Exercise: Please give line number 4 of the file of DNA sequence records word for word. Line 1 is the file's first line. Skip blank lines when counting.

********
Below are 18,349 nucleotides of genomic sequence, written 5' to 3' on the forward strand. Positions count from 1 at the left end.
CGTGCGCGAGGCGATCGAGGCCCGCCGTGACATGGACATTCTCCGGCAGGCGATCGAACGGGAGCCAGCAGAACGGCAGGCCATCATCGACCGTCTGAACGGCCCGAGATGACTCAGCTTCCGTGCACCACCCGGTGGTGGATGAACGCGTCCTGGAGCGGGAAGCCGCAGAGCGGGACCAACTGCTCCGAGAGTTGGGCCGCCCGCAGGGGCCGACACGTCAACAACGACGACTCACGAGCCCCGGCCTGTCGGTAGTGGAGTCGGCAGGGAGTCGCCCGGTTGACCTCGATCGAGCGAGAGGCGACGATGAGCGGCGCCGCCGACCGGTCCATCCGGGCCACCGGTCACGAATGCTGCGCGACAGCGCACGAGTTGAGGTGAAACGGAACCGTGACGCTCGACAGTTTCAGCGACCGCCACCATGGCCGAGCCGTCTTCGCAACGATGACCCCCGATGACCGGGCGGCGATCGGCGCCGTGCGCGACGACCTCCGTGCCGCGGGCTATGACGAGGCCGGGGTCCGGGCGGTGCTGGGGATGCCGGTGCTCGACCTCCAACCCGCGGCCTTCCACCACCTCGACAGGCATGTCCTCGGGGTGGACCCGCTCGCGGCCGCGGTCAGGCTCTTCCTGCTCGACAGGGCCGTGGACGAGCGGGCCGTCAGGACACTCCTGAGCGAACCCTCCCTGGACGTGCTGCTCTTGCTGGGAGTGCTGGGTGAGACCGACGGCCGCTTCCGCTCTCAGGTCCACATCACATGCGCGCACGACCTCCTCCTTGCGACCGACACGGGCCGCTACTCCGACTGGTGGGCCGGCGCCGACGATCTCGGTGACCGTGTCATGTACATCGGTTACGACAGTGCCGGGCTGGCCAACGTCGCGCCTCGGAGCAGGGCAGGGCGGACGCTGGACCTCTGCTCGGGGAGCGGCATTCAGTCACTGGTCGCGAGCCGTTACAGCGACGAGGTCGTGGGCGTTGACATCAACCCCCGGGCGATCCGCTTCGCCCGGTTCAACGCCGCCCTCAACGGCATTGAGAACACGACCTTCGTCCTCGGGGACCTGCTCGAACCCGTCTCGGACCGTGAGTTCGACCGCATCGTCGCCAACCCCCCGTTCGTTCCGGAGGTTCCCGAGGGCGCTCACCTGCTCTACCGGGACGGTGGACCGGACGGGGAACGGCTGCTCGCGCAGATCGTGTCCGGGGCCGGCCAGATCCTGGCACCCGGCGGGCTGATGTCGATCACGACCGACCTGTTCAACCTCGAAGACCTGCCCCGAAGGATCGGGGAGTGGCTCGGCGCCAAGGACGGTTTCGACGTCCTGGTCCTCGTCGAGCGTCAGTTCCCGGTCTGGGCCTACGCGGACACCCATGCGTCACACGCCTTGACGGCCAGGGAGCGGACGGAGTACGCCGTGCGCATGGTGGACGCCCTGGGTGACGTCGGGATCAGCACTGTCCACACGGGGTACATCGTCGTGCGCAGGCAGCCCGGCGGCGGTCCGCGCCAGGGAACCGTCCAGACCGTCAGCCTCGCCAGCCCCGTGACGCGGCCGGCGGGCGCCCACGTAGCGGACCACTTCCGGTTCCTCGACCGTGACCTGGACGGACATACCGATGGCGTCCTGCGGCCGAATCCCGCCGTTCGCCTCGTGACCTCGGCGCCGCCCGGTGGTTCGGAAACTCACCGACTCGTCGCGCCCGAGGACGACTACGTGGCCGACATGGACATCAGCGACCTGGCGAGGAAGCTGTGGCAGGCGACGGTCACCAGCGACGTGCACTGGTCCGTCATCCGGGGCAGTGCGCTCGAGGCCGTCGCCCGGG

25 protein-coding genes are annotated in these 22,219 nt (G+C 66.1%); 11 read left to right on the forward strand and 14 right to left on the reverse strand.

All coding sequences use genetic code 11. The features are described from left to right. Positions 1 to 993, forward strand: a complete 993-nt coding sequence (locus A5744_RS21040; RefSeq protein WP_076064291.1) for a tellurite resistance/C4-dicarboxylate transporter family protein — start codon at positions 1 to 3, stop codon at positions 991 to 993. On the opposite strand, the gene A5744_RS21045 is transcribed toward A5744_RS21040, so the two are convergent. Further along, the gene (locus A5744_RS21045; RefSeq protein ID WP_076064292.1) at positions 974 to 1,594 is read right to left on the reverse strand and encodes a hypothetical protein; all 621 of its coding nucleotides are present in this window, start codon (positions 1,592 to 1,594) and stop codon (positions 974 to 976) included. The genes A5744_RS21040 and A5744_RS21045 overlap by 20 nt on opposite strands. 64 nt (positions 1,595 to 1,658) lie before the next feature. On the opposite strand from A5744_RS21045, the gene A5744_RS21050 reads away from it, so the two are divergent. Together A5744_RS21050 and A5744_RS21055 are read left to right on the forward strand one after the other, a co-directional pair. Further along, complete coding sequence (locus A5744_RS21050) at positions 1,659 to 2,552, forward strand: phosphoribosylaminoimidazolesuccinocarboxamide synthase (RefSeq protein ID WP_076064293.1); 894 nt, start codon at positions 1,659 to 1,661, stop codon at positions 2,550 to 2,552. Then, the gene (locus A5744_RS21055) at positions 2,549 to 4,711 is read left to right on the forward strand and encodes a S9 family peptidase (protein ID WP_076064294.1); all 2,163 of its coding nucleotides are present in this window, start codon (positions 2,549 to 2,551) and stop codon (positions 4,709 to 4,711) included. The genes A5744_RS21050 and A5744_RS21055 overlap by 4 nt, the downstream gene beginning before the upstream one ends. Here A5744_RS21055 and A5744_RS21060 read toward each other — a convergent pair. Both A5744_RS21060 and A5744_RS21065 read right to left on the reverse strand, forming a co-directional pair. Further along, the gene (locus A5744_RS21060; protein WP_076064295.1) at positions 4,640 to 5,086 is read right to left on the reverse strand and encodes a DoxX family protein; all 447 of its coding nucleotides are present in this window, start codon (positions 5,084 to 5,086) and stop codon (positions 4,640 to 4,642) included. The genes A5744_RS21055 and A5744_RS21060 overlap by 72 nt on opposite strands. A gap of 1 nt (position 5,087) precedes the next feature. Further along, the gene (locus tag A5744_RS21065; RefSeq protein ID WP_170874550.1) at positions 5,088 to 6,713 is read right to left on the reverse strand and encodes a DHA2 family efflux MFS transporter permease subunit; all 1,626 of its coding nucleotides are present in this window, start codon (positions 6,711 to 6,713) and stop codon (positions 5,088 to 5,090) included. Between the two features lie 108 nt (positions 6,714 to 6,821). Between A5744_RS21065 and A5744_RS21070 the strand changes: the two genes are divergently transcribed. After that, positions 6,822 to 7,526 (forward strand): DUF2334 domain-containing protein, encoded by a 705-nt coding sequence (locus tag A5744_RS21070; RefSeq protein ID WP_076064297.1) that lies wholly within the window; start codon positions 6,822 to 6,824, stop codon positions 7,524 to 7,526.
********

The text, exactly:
All coding sequences use genetic code 11. The features are described from left to right. Positions 1 to 993, forward strand: a complete 993-nt coding sequence (locus A5744_RS21040; RefSeq protein WP_076064291.1) for a tellurite resistance/C4-dicarboxylate transporter family protein — start codon at positions 1 to 3, stop codon at positions 991 to 993. On the opposite strand, the gene A5744_RS21045 is transcribed toward A5744_RS21040, so the two are convergent. Further along, the gene (locus A5744_RS21045; RefSeq protein ID WP_076064292.1) at positions 974 to 1,594 is read right to left on the reverse strand and encodes a hypothetical protein; all 621 of its coding nucleotides are present in this window, start codon (positions 1,592 to 1,594) and stop codon (positions 974 to 976) included. The genes A5744_RS21040 and A5744_RS21045 overlap by 20 nt on opposite strands. 64 nt (positions 1,595 to 1,658) lie before the next feature. On the opposite strand from A5744_RS21045, the gene A5744_RS21050 reads away from it, so the two are divergent. Together A5744_RS21050 and A5744_RS21055 are read left to right on the forward strand one after the other, a co-directional pair. Further along, complete coding sequence (locus A5744_RS21050) at positions 1,659 to 2,552, forward strand: phosphoribosylaminoimidazolesuccinocarboxamide synthase (RefSeq protein ID WP_076064293.1); 894 nt, start codon at positions 1,659 to 1,661, stop codon at positions 2,550 to 2,552. Then, the gene (locus A5744_RS21055) at positions 2,549 to 4,711 is read left to right on the forward strand and encodes a S9 family peptidase (protein ID WP_076064294.1); all 2,163 of its coding nucleotides are present in this window, start codon (positions 2,549 to 2,551) and stop codon (positions 4,709 to 4,711) included. The genes A5744_RS21050 and A5744_RS21055 overlap by 4 nt, the downstream gene beginning before the upstream one ends. Here A5744_RS21055 and A5744_RS21060 read toward each other — a convergent pair. Both A5744_RS21060 and A5744_RS21065 read right to left on the reverse strand, forming a co-directional pair. Further along, the gene (locus A5744_RS21060; protein WP_076064295.1) at positions 4,640 to 5,086 is read right to left on the reverse strand and encodes a DoxX family protein; all 447 of its coding nucleotides are present in this window, start codon (positions 5,084 to 5,086) and stop codon (positions 4,640 to 4,642) included. The genes A5744_RS21055 and A5744_RS21060 overlap by 72 nt on opposite strands. A gap of 1 nt (position 5,087) precedes the next feature. Further along, the gene (locus tag A5744_RS21065; RefSeq protein ID WP_170874550.1) at positions 5,088 to 6,713 is read right to left on the reverse strand and encodes a DHA2 family efflux MFS transporter permease subunit; all 1,626 of its coding nucleotides are present in this window, start codon (positions 6,711 to 6,713) and stop codon (positions 5,088 to 5,090) included. Between the two features lie 108 nt (positions 6,714 to 6,821). Between A5744_RS21065 and A5744_RS21070 the strand changes: the two genes are divergently transcribed. After that, positions 6,822 to 7,526 (forward strand): DUF2334 domain-containing protein, encoded by a 705-nt coding sequence (locus tag A5744_RS21070; RefSeq protein ID WP_076064297.1) that lies wholly within the window; start codon positions 6,822 to 6,824, stop codon positions 7,524 to 7,526.